Born September 14, 1879, in Corning, New York, the sixth of eleven children born to Michael Hennessey Higgins, a stonemason, and Anna Purcell Higgins, a devoutly Roman Catholic Irishwoman. Sanger’s life course was shaped by the poverty of her childhood and the death of her mother at age 50, which Sanger understood resulted from the physical toll of eleven pregnancies. Sanger later became a nurse, attending Claverack College and Hudson River Institute in 1896 and completing the nursing program at White Plains Hospital in 1902. That year she married William Sanger, an architect, and moved to Hastings, New York, where the couple had three children

Sanger strongly believed that the ability to control family size was crucial to ending the cycle of women’s poverty. But it was illegal to distribute birth control information. Working as a visiting nurse, she frequented the homes of poor immigrants, often with large families and wives whose health was impaired by too many pregnancies, miscarriages, or in desperation botched abortions. Often, too, immigrant wives would ask her to tell them “the secret,” presuming that educated white women like Sanger knew how to limit family size. Sanger made it her mission to 1) provide women with birth control information and 2) repeal the federal Comstock Law, which prohibited the distribution of obscene materials through the mails, and regarded birth control information as such.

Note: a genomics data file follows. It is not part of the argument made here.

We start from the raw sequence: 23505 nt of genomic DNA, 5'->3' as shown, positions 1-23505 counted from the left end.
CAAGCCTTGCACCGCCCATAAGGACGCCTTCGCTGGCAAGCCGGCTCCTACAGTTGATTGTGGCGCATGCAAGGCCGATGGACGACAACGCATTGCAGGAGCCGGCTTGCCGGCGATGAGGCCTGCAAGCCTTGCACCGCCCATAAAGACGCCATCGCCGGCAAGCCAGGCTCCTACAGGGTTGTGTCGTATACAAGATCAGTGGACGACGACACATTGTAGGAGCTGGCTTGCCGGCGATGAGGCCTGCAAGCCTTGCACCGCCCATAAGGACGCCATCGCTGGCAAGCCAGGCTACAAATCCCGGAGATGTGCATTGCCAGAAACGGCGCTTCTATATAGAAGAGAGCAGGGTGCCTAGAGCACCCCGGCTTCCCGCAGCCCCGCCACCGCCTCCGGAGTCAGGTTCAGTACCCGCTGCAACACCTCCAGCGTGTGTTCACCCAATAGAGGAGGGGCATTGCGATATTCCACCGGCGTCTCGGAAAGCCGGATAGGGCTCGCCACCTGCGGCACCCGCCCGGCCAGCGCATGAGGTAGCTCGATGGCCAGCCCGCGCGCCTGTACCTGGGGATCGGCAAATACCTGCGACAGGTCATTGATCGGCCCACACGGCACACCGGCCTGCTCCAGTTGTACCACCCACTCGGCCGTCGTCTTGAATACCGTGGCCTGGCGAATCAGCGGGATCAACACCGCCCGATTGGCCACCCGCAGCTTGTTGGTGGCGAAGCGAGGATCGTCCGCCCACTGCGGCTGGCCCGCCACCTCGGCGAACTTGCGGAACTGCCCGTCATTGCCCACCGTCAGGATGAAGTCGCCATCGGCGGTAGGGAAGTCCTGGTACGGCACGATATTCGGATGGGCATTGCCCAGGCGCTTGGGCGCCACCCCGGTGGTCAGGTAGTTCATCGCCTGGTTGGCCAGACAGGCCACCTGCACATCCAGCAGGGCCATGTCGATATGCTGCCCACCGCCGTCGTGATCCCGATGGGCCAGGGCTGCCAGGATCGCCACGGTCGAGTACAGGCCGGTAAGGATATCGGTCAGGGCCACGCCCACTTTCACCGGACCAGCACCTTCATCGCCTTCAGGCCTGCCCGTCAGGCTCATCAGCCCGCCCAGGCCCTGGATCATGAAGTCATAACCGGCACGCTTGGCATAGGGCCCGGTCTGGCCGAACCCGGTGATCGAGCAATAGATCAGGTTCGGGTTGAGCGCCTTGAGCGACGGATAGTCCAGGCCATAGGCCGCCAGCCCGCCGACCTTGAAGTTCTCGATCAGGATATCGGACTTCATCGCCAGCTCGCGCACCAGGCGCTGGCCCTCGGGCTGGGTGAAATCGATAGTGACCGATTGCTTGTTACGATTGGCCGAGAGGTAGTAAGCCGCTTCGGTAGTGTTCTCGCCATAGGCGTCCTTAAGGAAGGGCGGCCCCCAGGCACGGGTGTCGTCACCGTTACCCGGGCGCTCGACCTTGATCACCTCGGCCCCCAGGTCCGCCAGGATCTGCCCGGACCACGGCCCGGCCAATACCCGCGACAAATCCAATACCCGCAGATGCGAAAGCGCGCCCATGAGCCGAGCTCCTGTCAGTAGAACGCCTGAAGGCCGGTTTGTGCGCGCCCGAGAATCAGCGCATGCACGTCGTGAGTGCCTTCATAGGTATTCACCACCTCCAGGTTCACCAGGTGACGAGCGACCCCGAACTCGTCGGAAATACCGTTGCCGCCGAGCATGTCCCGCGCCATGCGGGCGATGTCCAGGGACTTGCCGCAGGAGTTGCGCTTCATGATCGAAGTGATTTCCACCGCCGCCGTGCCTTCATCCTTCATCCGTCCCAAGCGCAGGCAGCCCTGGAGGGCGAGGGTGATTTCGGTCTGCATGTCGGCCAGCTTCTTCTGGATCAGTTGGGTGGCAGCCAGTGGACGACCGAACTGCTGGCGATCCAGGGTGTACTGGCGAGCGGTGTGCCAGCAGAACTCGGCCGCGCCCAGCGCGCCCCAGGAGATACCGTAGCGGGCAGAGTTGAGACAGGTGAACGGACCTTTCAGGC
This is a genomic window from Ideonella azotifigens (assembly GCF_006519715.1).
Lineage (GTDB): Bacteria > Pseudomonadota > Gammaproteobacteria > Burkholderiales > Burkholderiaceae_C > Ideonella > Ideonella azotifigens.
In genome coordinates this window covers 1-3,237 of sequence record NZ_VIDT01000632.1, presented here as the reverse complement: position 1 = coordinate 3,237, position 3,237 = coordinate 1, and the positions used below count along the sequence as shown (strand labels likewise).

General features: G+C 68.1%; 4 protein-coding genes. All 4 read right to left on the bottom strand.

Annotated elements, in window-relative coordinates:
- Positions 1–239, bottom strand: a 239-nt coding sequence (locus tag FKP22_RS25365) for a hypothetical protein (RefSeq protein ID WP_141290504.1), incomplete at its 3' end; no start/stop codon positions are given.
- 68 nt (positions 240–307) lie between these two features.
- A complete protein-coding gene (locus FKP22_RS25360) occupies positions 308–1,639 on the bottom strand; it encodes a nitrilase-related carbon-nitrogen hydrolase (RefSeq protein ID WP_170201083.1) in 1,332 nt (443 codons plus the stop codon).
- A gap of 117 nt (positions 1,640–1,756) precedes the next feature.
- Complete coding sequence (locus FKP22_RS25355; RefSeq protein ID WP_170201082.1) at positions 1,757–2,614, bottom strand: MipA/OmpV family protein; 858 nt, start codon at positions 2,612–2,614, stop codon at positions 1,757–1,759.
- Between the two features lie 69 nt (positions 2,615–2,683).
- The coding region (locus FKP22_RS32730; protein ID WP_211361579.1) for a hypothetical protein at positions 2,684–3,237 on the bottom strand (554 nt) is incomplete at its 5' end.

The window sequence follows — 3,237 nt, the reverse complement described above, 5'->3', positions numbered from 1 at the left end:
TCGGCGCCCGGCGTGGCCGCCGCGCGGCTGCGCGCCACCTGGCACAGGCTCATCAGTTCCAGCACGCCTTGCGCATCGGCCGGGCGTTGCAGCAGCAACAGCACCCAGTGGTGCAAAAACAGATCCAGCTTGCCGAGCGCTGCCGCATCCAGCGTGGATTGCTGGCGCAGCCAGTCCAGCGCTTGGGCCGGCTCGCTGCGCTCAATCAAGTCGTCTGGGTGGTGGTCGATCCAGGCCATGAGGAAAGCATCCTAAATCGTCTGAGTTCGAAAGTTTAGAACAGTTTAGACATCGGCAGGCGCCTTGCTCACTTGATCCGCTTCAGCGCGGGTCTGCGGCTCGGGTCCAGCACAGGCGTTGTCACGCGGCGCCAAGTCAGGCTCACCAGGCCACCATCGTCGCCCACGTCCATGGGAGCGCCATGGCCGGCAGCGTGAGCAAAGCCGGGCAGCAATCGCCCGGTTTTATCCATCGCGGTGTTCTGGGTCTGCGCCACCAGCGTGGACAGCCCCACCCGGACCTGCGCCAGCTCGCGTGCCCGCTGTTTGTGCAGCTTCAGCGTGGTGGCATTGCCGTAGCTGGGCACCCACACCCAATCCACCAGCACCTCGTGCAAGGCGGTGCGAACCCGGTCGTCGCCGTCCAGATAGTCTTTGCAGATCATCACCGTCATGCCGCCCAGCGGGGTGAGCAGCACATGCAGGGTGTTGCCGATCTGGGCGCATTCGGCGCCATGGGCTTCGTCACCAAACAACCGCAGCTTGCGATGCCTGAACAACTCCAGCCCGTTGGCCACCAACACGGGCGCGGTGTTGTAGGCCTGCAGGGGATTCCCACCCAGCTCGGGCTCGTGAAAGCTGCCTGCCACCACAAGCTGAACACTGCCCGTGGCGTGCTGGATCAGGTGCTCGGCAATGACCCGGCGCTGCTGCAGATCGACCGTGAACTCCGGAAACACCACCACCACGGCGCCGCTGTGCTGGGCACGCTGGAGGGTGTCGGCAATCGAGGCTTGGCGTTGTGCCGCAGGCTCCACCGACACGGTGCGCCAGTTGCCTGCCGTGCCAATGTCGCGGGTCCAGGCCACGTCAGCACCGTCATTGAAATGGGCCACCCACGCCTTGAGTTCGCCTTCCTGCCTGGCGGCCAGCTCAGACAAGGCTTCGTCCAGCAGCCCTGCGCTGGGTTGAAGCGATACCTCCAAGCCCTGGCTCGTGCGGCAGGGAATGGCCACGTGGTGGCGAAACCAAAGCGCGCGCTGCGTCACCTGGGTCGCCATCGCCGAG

https://www.womenshistory.org/education-resources/biographies/margaret-sanger

Another woman that has been pushed aside in favor of BS history that features men over women……Margaret Sanger deserves better than to be forgotten by the masses when she did so much in their name.

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Most Corrupt American Politicians

Please do not get your panties in a wad….this is history not some attempt to defame our current president.

Who are the most corrupt of American politicians?  This would be a history lesson…..that is if you believe in history…..

With the recent impeachment trial of Governor Rod Blagojevich, we thought it only fitting to take a look at politicians we found to be the most corrupt of all time. There could easily be a Top 100 most corrupt politicians list, but we chose to narrow our focus to 10.